By JORDAN ECARMA
This column is what happens when you're a conservative feminist who loves movies. The Bechdel test is pretty basic: Does this movie have a scene where two women with names talk about something other than a guy? The point of the test is not “movies that pass this are feminist”—it’s “this is the absolute base point of whether or not women are their own people in this movie.” I attempt to go a little further each week with a deeper analysis.
The film: Comedian Amy Schumer and director Judd Apatow invested a "few years" into this project, turning out a romantic comedy that is flawed but fun, acerbic yet sweet—and a delightful step forward for women in film.
The conversation: “Trainwreck” passes the Bechdel test effortlessly. Amy Schumer playing a stylized version of her public persona has plenty of scenes with sister Kim (Brie Larson). The sisters discuss men, yes, including the dad who deserted their family when they were kids. They also talk about Amy’s budding relationship with Aaron, the game-changer who is making Amy maybe think that people who want fall-in-love-and-grow-old-together monogamy might be on to something. But the sisters have plenty of other topics: the mother they loved and miss; their childhood and its effects on their choices in life; and whether or not those choices resulted in happiness. You know—complex, often uncomfortable, sometimes life-changing conversation. These are fleshed-out female characters.
The real deal: To address the elephant in the room: Yes, Schumer’s first film turn is surprisingly rife with the Judd Apatow brand of conservatism emphasizing the importance of family, likely influenced by her desire to work with the “Knocked Up” director (she wrote the script). It’s also feminist in a fun, let’s-reimagine-the-chick-flick sort of way, and Schumer never makes these concepts contradictory.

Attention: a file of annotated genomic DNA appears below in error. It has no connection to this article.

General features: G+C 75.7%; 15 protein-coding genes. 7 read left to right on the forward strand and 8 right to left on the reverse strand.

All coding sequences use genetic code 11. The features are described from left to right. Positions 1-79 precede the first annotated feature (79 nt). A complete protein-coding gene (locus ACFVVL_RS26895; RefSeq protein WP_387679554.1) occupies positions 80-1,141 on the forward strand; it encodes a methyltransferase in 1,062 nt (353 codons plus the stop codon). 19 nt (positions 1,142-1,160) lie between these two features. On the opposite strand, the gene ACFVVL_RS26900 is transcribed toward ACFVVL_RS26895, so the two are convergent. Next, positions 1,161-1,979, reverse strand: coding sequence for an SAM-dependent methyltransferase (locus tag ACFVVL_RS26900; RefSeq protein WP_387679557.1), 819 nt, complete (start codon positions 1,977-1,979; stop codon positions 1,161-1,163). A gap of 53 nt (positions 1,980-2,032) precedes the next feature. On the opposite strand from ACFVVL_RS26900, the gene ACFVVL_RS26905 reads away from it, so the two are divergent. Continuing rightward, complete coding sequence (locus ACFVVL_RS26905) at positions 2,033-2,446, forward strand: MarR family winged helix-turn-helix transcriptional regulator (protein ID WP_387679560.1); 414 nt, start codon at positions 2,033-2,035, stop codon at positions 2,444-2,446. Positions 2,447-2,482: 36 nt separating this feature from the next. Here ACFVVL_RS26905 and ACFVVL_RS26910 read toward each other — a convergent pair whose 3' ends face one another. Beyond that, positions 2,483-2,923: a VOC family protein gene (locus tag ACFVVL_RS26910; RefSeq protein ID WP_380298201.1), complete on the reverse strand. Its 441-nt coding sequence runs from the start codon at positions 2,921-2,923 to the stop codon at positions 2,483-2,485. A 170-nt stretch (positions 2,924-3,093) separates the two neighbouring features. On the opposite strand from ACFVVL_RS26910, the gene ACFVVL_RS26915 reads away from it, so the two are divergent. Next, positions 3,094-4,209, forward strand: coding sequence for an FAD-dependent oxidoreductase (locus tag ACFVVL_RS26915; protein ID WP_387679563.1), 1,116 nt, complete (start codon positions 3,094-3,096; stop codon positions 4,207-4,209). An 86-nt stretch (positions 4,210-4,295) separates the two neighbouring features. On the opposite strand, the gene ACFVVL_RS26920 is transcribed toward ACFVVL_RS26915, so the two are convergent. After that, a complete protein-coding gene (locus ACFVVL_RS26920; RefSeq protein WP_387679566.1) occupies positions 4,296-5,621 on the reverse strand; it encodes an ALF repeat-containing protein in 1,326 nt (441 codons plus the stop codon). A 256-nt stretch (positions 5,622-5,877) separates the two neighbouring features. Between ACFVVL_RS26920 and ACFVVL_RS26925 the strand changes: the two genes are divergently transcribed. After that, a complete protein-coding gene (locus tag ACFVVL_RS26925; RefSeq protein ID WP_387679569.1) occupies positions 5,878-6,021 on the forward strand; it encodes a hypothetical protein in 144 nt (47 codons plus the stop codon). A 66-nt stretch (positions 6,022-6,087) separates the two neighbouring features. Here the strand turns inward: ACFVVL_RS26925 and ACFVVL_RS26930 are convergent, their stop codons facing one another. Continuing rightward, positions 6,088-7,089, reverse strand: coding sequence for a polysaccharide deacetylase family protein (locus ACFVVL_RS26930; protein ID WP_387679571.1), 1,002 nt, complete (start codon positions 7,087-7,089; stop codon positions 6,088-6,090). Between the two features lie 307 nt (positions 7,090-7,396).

For a subtle touch, “Trainwreck” is refreshingly feminist in its casting choices. We watch real women instead of supermodels—they’re beautiful, definitely, but there’s not a Megan Fox, Kate Upton or Katherine Heigl in sight. But brushing that aside, the two women who carry the film (Amy and Kim) are real, fleshed-out people with fears, hopes, dreams, emotional scars and all the other baggage that comes with navigating life.
In Amy’s case, it’s a lot of baggage. She’s a borderline alcoholic, a dabbler in drugs and a connoisseur of meaningless sex. And she becomes increasingly aware that it’s time to get her shit together. Yet she’s depicted as neither a stained woman nor a manic pixie dream girl who can’t be touched by her own decisions. She is a person who has made mistakes and needs redemption, a fully rounded character who might be “broken” but is never beyond repair, someone accountable for her own choices and yet not irrevocably defined by them.
Despite these heavy themes, don’t think “Trainwreck” and its feminist influences are all serious. Another feminist touch is how clearly the movie was written for and marketed to women, something that surely boosted its blockbuster box office. (Hollywood, take note: Women love when you make movies for us.) It rides on raunchy humor—one would expect no less of Schumer—and yet the raunchiness isn’t a boys’ club humor at all. This is humor for and about women, “no boys allowed”-type stuff. Schumer takes the typical chick flick structure and makes a real movie for women—sometimes sweet, often profane and irresistibly human.
Jordan Ecarma is a former journalist now living the millennial dream: getting paid for writing Facebook statuses (that is, digital PR). She watches her use of the f-word ("feminism") around conservatives and the c-word ("conservatism") around feminists. Find her under @JordanEcarma.